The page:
Do you like to plan ahead? Or go with the flow?
I definitely prefer going with the flow. The less structured and informal a shoot is, the more fun I’m having.
Where do you find models?
Friends, friends of friends or people I meet at social gatherings, Tumblr and Instagram. I don’t scout out models much anymore unless I have something very specific in mind. Like lately I’m looking for heavily freckled women and/or girls who really like pizza for a long-term project.
How do you find your locations?
I just go to places I would enjoy hanging out at, and if it happens to be photogenic, then it’s the right place to shoot at. I don’t scout out locations, really. I just think about places I’ve enjoyed spending time in myself.
Where is your favorite place to shoot?
My rooftop. I think 70% of my shoots happen up there. It has a gorgeous view of the NYC skyline and is absolutely brilliant at dusk. I’m trying to shoot less up there because it kind of constrains what you can do. Second place probably goes to Coney Island in deep south Brooklyn. Gorgeous beach with lots of dilapidated buildings, creepy amusement park rides, delicious Nathan’s hot dogs. It’s only good to go to in the dreary, dark winter or late autumn when there’s no one else there and you can truly feel isolated from the rest of the city though.
What’s your favorite lighting setup? Least favorite?
I don’t favor any lighting setup besides what I can do with natural light. I used to be a sucker for backlit photos at sunset but now I aim for much more subdued, even-lit photos.
How do you set your exposure for a shot?
Typically I aim for photos that are just a bit overexposed. So I’ll set my aperture around f/2.8 to f/4 on my Mamiya, depending on weather conditions. I always set the aperture first because depth of field is one of the biggest things I’m concerned about in a photo. Then I’ll set the aperture — usually no slower than 1/50th of a second.
During a bright evenly-lit sunset I’ll probably shoot at f/4 at 1/500th of a second on ISO 160 film. That’s ideal for me, anyway.
Do you tell models how to pose? Or let them do their own thing?
A bit of both. Like I said, I always tell models to pretend like we’re just hanging out, like we’re old buddies. It makes the atmosphere a bit more relaxed and fun. We’ll keep a conversation going and then every so often I’ll tell them to pause and “make that face again?” or “do that thing you just did with your hair again!” — that sort of thing.
Any tips for working with models?
Be kind, warm, inviting, and respectful. Play music in the background if you can (I favor Aaliyah, TLC, and old soul music for shoots — anything kind of cool, sexy and energetic). Know their boundaries and respect them. Communicate with them constantly. I can’t tell you how many models have told me they especially liked working with me because I communicated well with them. Just a few weeks ago I had a model tell me the last two photographers she shot with were completely silent during the shoot and it made things kind of creepy and awkward.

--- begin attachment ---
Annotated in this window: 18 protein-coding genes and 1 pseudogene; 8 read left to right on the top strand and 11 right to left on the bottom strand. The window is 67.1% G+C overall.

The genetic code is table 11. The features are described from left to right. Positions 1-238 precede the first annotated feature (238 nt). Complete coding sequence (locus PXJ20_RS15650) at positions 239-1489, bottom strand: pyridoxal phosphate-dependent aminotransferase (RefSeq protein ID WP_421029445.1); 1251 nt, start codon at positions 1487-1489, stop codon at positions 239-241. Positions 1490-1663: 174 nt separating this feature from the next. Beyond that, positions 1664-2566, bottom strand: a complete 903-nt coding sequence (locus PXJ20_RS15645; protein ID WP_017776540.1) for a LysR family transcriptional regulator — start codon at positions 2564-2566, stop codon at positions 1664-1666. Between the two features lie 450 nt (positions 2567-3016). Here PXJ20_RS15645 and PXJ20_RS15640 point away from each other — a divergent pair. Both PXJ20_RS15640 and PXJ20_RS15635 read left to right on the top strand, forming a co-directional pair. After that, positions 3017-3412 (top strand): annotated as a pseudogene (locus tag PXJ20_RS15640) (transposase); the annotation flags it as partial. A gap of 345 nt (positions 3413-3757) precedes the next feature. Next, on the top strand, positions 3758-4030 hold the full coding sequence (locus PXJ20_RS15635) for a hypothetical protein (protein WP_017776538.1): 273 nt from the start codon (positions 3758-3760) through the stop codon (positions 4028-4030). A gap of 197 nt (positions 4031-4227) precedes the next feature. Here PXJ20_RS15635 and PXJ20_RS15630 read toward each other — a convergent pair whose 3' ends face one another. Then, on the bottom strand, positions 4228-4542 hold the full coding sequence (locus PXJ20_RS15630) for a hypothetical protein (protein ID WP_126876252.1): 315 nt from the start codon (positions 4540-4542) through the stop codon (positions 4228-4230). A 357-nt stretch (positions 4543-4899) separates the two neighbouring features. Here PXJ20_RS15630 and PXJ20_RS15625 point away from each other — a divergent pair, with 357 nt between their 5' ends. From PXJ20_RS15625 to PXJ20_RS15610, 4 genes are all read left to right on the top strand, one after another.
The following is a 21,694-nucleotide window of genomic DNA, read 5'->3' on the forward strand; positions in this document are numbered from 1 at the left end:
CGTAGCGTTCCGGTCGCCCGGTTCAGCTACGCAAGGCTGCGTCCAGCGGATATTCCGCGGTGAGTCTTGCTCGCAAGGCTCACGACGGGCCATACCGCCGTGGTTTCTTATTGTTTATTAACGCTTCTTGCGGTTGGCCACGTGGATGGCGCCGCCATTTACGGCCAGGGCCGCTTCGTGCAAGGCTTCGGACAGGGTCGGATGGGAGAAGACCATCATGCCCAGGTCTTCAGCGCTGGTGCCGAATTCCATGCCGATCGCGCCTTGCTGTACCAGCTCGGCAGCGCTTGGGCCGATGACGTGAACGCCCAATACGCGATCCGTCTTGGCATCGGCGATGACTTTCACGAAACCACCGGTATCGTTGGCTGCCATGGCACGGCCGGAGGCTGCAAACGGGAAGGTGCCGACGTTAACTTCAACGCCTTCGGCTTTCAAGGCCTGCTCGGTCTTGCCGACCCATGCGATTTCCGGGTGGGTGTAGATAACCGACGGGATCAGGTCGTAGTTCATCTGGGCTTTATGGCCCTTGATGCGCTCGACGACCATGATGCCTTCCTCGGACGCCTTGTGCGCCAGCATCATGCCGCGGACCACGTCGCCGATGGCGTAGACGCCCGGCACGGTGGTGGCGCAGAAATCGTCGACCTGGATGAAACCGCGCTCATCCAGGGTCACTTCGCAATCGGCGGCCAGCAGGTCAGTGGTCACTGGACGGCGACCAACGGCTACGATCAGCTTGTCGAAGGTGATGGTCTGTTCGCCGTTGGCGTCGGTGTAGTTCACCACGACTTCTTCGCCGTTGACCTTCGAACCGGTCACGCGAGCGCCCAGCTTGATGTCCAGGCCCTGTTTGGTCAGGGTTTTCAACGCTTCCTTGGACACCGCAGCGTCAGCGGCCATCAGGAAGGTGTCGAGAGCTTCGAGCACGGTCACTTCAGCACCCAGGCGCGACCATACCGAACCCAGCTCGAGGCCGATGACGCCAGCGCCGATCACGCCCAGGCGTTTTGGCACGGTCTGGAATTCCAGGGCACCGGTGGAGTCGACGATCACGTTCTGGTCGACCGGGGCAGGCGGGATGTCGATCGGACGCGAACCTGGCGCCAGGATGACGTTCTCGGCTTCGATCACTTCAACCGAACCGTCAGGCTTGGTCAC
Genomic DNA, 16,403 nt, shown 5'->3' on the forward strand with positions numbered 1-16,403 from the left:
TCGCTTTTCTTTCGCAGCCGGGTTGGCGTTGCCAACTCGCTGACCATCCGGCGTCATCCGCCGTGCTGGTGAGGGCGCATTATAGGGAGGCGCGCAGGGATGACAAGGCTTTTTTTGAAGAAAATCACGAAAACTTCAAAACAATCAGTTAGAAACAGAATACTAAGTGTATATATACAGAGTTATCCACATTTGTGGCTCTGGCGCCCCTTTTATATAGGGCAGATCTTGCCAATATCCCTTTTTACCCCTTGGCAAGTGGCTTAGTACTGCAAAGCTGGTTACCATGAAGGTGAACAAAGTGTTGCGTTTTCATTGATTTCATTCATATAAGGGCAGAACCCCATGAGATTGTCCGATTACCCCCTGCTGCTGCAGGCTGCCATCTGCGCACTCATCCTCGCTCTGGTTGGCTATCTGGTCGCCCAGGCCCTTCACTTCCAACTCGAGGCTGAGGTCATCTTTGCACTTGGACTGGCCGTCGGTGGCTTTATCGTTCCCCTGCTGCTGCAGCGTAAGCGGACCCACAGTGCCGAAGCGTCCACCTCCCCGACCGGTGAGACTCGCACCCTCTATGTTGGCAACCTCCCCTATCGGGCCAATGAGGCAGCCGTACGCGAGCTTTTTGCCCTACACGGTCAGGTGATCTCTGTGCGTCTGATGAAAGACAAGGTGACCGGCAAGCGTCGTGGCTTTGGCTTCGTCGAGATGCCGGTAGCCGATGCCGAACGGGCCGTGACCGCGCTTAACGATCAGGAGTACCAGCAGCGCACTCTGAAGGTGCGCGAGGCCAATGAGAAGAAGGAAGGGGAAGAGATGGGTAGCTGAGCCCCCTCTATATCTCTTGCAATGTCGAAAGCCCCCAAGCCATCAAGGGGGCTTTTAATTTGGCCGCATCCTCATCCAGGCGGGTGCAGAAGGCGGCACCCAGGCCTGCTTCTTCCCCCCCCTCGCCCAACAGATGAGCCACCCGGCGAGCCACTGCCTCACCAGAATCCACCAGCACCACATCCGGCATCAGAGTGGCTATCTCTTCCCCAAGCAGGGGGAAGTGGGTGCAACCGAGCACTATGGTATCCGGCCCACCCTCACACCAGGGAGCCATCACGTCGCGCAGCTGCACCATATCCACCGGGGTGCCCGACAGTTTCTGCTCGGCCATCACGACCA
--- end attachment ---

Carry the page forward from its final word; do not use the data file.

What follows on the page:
What do you think is the best advice you could give a model?
There’s a million things but the one I always mention is to get a good night’s rest before the shoot; it does wonders for your mood, face, and being on time. I can tell when you were up until 4 last night drinking tequila because it shows in your face and on your breath. Not very cute! There’s a time and place to party, but the night before a shoot isn’t one of them.
Any camera tricks you’d like to share?
Mmm… If you’re shooting with film: take a really stunning landscape/cityscape, leaving plenty of space above the horizon. Then turn your camera upside down and take another exposure on the same frame. It’ll look like two worlds layered on top of each other. Easy trick that often comes with impressive results.
What camera trick helped you out most?
Not really a trick, but learning about how focal length and aperture affects photos was the biggest hurdle for me. Learn about why the perspective with a 300mm lens looks different than the perspective with a 50mm lens. Stuff like this is especially significant when it comes to portraits.
Any advice for aspiring photographers?
This is a learning experience, and you’re going to grow exponentially once you really start to engage yourself with it. Shoot from the hip as often as you can. Shoot as much as you can afford to. Get to know every single aspect of your camera — read the manual, keep your lenses and sensors clean, treat your equipment with care and respect. Network with other photographers. Go to the Flickr page for your camera or lens and see the amazing things that are possible with the very camera you own.
What advice has helped you the most?
This quote from Jim Jarmusch
“Nothing is original. Steal from anywhere that resonates with inspiration or fuels your imagination. Devour old films, new films, music, books, paintings, photographs, poems, dreams, random conversations architecture, bridges, street signs, trees, clouds, bodies of water, light and shadows. Select only things to steal from that speak directly to your soul. If you do this, your work (and theft) will be authentic. Authenticity is invaluable; originality is non-existent.”
If you feel like there’s anything more to add, please walk me through the process of a regular shoot with you.
We meet an hour or two before dusk. We’ll talk about music we like, what we did that weekend, how we found each other. We start shooting about 15 minutes later, keeping things as casual as possible. As the sun starts to dip low in the sky the photos will invariably become more serious, more mysterious, mystical, sensual. We’ll be done just as the sun falls below the horizon and then we’ll probably eat pizza or drink Blue Moon on my balcony and discuss the shoot and how I plan to edit them.